Vive la France!
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Allons enfants de la Patrie, Le jour de gloire est arrivé! Lynne Mortimer celebrates Frenchness in the wake of the 228th anniversary of the storming of the Bastille.
Trans: Arise, children of the fatherland, the day of glory has arrived.
On July 14 1789 the French Revolution began with an attack on the fortress prison in Paris that was a symbol of the stark social inequalities. The revolution marked the beginning of a seismic shift in European politics – one that would strike fear into the hearts of the monarchy and aristocracy across the continent. Change would follow but it came gradually as ruling dynasties in many countries toppled. Meanwhile, other monarchies would survive, albeit with diminished power.
The storming of the Bastille, in Paris, on July 14 was symbolic of the nation's discontent with its ruling class. And here, in honour of la revolution, we celebrate 10 things we love about France.
1. The language. It is the language of love... and Delboy. 'Mange tout, mange tout, mon brave,' he expressed, eloquently. A nifty translation at www.bbc.co.uk/comedy/onlyfools/lingo reveals, that he is saying 'it's my pleasure' rather than ordering a flat green pea pod. The cockney trader imagined 'Tel aviv,' to be French for 'you never can tell'. He did not reserve all his linguistic genius for the French, however. Münchengladbach was his German for 'hello'.
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While we may wait a long time for President Emmanuel Macron to whisper 'Je t'adore' into the collective British ear (though he may do it for bankers) there is no doubt 'I adore you' sounds better in French.
2. Bread and pastries. A French person once told me you could always identify a British holiday maker by the way he/she held a baguette. Apparently we hold it as if it has a flag on top, while the native of France will tuck it under an arm or into his/her bicycle basket. But we do love a French stick. Also popular is the croissant or, as my daughter called it when she was tiny, cressole. This is a crescent of flaky, buttery pastry best eaten warm from the oven. Profiteroles were de rigueur in the 80s, along with the Italian import, Tiramisu. Puffs of cream-filled choux pastry, they are drizzled or smothered in chocolate and look good stacked up at parties. The eclair, the macaron and tarte tatin might also be considered BSF (British Standard Fare).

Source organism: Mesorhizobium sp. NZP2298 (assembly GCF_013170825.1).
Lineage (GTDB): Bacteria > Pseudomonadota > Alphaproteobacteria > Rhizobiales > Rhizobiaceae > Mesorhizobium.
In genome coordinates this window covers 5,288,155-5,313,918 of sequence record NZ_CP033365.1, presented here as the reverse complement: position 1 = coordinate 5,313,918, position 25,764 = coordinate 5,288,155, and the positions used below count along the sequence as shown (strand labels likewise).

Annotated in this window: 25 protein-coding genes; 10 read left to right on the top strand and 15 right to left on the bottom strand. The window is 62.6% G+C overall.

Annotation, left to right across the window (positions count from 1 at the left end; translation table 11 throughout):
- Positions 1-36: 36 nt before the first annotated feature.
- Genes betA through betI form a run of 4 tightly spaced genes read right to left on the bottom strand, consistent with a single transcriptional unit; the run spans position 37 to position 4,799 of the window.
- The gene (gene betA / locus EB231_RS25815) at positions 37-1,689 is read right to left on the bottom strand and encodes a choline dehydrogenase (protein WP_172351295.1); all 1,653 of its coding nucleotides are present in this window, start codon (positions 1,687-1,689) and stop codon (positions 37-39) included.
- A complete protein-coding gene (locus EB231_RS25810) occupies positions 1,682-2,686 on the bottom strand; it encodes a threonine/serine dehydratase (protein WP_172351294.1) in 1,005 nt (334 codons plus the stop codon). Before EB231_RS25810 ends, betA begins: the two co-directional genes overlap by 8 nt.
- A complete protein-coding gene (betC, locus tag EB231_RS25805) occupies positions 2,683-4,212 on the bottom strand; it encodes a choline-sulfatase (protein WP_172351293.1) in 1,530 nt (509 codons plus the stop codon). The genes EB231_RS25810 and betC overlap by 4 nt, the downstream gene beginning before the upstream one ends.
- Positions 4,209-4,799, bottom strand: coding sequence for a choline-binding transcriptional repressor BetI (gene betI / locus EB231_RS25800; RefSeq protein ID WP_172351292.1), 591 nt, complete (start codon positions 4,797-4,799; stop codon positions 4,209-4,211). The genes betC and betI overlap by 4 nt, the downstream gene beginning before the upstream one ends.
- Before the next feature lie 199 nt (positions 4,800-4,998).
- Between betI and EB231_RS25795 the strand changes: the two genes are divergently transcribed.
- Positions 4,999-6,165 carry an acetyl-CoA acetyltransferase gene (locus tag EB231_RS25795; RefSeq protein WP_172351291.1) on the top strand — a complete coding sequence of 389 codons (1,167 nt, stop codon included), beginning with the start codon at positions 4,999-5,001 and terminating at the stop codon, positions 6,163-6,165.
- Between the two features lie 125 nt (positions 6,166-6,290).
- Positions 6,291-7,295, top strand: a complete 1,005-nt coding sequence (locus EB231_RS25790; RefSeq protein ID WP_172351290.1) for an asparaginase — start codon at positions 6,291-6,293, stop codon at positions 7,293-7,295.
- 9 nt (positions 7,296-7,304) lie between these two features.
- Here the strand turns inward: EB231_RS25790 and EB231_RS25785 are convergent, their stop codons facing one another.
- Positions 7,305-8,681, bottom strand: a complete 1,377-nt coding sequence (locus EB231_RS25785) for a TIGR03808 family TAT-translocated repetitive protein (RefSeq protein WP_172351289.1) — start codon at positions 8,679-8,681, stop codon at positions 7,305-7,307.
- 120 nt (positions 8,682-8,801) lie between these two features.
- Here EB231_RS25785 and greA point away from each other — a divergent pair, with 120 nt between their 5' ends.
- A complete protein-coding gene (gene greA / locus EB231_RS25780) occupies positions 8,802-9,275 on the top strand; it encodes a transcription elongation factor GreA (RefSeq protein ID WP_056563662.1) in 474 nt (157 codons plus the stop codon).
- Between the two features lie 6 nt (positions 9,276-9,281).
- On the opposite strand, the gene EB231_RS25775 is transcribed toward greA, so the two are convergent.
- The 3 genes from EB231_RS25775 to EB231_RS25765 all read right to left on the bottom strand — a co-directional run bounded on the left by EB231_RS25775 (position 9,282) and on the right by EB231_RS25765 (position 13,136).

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3. The Tour de France: The most celebrated bicycle race in the world the Tour is not untarnished by scandal but it remains a gruelling contest for the best pedallers in the world. Apart from the years of the two world wars, the race has been run every year since 1903 and is the oldest of the three Grand Tours (the other two being the Giro d'Italia and Vuelta a España). Since 2010, the UK has won the Tour four times. Before that? Never.
4. The style: There is no doubt that the French, and the Parisians in particular, have style. Coco Chanel's designs have left an indelible imprint on the fashions of the last century, epitomised by the Little Black Dress of the 1920s, a simple, elegant garment designed to be a wardrobe staple.
5. Paris - the most romantic destination
6. Café society: Pavement cafés where you drink coffee and pastis (an aniseed flavoured aperitif) and smoke Gauloises... although not so much with the cigarettes, these days.
7. Sex, kissing and arty French films: Actor Brigitte Bardot was dubbed 'sex kitten' after appearing in the 1957 film And God Created Woman, directed by Roger Vadim. Not that I've seen it...
8. Stuff we don't eat: The French have a formidable reputation for devouring parts of animals about which the British are squeamish. In a Parisian restaurant I asked the proprietor to tell me about andouillette was, She clutched her tummy and mimed what I can only describe as disembowelment. It was accurate. Andouillette is a sausage made with pork intestines (aka chitterlings as provided by Corporal Jones for Captain Mainwaring in Dad's Army), sometimes with added tripe. I didn't order it.
10. Taking to the streets. (see storming of the Bastille below); also the July Revolution of 1830, the February Revolution of 1848, the riots of May 1968)
In May 1789 the deputies of the French Third Estate decided to form a National Assembly. While the King, Louis XVI began to recognise the validity of their concerns it was not enough to appease the people of Paris. When the finance minister, who was sympathetic to the Third Estate, was dismissed on July 11, the people stormed the Bastille. They were seeking arms and ammunition to defend themselves, fearful that they would be attacked.
The Bastille was a fortress-prison in Paris which had often held people jailed on the basis of lettres de cachet (literally 'signet letters'), arbitrary royal indictments that could not be appealed and did not give any reason for the imprisonment. At the time it was stormed, The Bastille held only seven prisoners but did house a large quantity of ammunition and gunpowder.
The crowd was eventually reinforced by mutinous Gardes Françaises ('French Guards') and this persuaded Governor de Launay, the commander of the Bastille, to capitulate. He opened the gates to avoid a mutual massacre but a misunderstandin led to a resumption of fighting and 200 attackers and just one defender died. In the aftemath de Launay and seven other defenders were killed as was the elected head of the city's guilds.
Late in the evening of 4 August, after a very stormy session of the Assemblée Constituante, feudalism was abolished and three weeks later, on August 26, the Declaration of the Rights of Man and of the Citizen was proclaimed.
NB The Marseillaise was written in 1792